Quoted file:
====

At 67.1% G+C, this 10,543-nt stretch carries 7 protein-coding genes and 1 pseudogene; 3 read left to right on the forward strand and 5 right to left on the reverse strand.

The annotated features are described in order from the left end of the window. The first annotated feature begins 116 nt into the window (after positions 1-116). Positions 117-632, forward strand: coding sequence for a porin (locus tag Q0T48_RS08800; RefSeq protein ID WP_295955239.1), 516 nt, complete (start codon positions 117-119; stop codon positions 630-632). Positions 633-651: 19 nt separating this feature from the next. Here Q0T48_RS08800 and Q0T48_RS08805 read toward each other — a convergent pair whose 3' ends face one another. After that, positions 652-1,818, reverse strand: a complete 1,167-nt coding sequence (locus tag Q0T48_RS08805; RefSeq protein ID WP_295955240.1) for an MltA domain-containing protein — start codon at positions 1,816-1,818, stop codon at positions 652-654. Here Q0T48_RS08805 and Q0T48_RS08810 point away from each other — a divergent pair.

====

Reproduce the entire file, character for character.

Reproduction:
At 67.1% G+C, this 10,543-nt stretch carries 7 protein-coding genes and 1 pseudogene; 3 read left to right on the forward strand and 5 right to left on the reverse strand.

The annotated features are described in order from the left end of the window. The first annotated feature begins 116 nt into the window (after positions 1-116). Positions 117-632, forward strand: coding sequence for a porin (locus tag Q0T48_RS08800; RefSeq protein ID WP_295955239.1), 516 nt, complete (start codon positions 117-119; stop codon positions 630-632). Positions 633-651: 19 nt separating this feature from the next. Here Q0T48_RS08800 and Q0T48_RS08805 read toward each other — a convergent pair whose 3' ends face one another. After that, positions 652-1,818, reverse strand: a complete 1,167-nt coding sequence (locus tag Q0T48_RS08805; RefSeq protein ID WP_295955240.1) for an MltA domain-containing protein — start codon at positions 1,816-1,818, stop codon at positions 652-654. Here Q0T48_RS08805 and Q0T48_RS08810 point away from each other — a divergent pair.